When it comes to passenger cars in the U.S., the mid-size sedan segment dominates. Sure, we can get all excited about the latest sporty coupe, big luxury sedan, or ultra-efficient purpose-built hybrid, but when it comes to sheer volume, the good old 4-door family car leads the way.
Twenty twelve will be a major year for the mid-size sedan, with several newly-revised models debuting between now and December. The Chevy Malibu, Ford Fusion, Nissan Altima, and Honda Accord will all roll into their respective makers’ showrooms with new styling and new technology. We also just got a new VW Passat, which seeks to be more of a player in the sales race.
And this past fall, Toyota completely revised their vaunted Camry, perpetually the best-selling car in the country. Period. Not best-selling mid-size car, but best-selling car of any type. (It’s not the best-selling vehicle, as that honor goes to the Ford F-Series pickup truck, which handily trounces the Camry and all other cars year after year.)
But while Toyota played it really safe with the 2012 Camry’s styling, Hyundai went a different direction with its 2011 Sonata, still looking fresh and sleek even though it’s about to be the oldest design in the segment. Hyundai has made a conscious decision to be the style leader in the segment. The 2013 Malibu and Fusion are raising the styling bar as well, in hopes that Toyota is wrong, and that mid-size buyers really do want a car that looks good, in addition to the other attributes expected of a modern mid-size sedan.
I recently got to revisit the Sonata, as I needed to demo a car that has Hyundai’s new BlueLink system. (It’s effectively their answer to GM’s OnStar, providing everything from emergency response to concierge service for a tiered structure of annual fees.) To my delight, the car Hyundai sent over wasn’t a full-zoot, top-of-the-line example, but a value-priced GLS trim model.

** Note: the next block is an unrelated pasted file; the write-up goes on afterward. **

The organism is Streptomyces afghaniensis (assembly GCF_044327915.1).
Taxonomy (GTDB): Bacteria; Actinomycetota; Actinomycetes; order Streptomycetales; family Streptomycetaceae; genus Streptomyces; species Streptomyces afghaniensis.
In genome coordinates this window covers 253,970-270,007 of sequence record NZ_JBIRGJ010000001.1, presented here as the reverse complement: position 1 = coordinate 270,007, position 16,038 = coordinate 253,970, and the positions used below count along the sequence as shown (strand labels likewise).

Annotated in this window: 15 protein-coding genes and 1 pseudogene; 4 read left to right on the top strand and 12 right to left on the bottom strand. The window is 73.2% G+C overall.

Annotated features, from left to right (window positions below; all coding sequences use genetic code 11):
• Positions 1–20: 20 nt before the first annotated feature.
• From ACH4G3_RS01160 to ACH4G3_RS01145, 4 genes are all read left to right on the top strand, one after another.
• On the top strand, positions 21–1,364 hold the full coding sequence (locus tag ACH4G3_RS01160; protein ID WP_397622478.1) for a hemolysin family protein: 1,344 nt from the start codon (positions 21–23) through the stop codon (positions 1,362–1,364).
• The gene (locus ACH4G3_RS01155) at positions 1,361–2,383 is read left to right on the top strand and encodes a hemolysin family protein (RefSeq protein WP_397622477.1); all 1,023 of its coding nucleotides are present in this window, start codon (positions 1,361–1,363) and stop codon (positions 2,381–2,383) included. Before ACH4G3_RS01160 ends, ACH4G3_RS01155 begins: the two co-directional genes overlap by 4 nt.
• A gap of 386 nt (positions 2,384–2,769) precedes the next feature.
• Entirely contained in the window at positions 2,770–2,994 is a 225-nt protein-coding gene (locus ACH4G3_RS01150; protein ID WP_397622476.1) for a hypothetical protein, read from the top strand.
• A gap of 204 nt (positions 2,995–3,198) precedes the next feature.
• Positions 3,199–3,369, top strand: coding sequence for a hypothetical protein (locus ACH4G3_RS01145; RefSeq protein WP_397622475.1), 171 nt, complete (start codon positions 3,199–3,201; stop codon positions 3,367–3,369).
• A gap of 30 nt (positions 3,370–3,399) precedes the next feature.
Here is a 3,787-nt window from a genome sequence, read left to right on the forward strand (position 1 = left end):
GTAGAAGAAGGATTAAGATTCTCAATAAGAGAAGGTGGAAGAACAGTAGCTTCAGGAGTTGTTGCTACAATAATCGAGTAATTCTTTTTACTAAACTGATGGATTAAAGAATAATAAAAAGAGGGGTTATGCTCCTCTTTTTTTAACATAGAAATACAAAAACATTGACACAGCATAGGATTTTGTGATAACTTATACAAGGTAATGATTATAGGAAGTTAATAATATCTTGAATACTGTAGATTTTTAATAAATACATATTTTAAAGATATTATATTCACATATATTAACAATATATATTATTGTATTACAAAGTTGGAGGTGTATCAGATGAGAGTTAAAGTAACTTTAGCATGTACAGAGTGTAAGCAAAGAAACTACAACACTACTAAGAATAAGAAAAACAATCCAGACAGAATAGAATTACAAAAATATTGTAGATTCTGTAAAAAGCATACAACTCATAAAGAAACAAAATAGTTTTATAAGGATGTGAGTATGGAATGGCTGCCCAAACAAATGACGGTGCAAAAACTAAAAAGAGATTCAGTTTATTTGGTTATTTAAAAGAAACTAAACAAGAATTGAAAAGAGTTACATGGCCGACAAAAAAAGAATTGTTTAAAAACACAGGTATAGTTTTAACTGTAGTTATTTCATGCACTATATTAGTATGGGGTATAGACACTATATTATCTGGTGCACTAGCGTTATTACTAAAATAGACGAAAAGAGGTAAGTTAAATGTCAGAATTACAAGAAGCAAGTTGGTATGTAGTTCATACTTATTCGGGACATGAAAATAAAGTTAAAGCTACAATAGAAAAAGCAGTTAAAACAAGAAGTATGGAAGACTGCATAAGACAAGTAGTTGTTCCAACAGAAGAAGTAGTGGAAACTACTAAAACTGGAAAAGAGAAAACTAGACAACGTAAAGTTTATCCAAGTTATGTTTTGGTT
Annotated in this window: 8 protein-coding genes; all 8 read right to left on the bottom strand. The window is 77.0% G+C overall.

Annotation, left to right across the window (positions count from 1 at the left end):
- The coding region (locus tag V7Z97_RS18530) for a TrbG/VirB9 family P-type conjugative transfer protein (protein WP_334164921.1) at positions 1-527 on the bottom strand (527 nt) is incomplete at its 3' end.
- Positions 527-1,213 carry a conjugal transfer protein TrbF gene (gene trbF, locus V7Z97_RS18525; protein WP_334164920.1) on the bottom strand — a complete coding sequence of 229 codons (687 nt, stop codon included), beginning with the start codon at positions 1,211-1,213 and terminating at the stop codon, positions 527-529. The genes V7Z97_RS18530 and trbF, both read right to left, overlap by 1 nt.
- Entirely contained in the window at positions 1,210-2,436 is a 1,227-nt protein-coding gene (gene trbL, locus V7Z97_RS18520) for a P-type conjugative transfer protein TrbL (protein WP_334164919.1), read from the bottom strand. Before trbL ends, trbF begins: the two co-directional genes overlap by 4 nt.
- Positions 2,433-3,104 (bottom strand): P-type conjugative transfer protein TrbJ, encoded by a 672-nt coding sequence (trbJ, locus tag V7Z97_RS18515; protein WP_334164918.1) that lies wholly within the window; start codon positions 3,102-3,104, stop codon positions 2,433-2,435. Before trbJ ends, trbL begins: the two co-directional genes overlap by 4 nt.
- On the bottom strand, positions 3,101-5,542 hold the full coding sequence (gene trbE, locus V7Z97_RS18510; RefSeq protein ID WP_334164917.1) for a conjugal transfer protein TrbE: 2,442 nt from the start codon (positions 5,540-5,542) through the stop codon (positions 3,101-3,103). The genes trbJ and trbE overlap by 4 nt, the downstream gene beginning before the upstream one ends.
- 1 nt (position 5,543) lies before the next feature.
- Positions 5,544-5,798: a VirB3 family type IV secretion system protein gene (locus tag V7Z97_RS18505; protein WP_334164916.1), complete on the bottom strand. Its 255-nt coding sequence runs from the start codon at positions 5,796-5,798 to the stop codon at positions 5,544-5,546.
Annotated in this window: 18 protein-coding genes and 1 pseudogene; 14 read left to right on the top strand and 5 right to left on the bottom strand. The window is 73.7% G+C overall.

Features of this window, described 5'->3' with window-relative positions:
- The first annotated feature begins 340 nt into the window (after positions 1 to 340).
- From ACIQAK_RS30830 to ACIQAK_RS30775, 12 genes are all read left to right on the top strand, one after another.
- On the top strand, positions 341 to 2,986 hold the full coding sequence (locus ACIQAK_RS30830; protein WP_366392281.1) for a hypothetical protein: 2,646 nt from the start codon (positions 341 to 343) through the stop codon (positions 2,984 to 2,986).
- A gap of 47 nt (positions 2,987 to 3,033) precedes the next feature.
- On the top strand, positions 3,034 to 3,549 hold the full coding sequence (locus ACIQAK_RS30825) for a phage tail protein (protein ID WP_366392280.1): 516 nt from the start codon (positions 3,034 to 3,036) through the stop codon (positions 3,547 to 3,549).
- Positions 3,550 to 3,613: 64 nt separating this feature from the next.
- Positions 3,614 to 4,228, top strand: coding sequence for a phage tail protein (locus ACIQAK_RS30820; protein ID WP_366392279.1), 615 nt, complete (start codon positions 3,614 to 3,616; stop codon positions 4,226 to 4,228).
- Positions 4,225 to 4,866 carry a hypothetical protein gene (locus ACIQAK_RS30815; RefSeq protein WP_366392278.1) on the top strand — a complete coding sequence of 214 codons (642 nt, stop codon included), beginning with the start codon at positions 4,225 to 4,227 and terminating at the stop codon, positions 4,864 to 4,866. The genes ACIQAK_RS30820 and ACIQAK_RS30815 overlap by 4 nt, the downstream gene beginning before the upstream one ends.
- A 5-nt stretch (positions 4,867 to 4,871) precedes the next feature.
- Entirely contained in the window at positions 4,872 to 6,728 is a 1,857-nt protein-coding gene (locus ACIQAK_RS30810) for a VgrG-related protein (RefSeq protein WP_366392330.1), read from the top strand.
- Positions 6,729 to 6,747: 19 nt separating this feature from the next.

While my initial exposure to the Sonata was in a Limited trim model with everything but the kitchen sink, that version starts to push the $30,000 mark if you load it to the gills with the turbo engine and navigation system. The GLS is the entry car, available for under twenty grand if you like to shift your own gears via a 6-speed manual transmission. Choose an automatic GLS, and you’re just barely over $20,000.
So does that mean the basic Sonata is a “stripper”? Hardly. Before they decided to emphasize styling, Hyundai’s mantra was value. In other words, more car for less money compared to the competition. In this case, things like electronic stability control, Bluetooth hands-free phone link and remote lock/unlock are part of the long list of standard features.
Presumably because they don’t want their press vehicles being photographed with the standard 16” wheels with silver plastic wheel covers, Hyundai chose to equip this particular car with the Popular Equipment Package, which includes not only a handsome set of aluminum wheels, but a power driver’s seat and a few other things for the whopping price of … $750.
The GLS is really a delight to use in everyday driving. The 2.4 liter four cylinder engine is smooth and peppy, and the 6-speed automatic keeps you in the right gear at all times, especially where fuel efficiency is concerned. This car is rated at 24 mpg in city driving and 35 on the highway. Considering this is an impressively spacious car, that’s an impressive number.
The seats are comfortable, the controls are well laid out, and the Sonata is reasonably quiet. I could see this being a nice long-term commuter car, especially considering its 10 year / 100,000 mile warranty and $21,545 bottom line price.
And here comes the competition, each vying for a piece of that lucrative mid-size sedan sales pie. Styling, value, and fuel efficiency will be contested, and all for the better. Let the contest begin.
I’ll see you down the road.
Dave Kunz is the automotive reporter at KABC-TV Channel 7 and can be heard on “The Car Show” Saturdays at 9 a.m. on KPFK, 90.7 FM. E-mail Dave at TVCarz @ pacbell.net Twitter: @dave_kunz, Facebook: ABC7Dave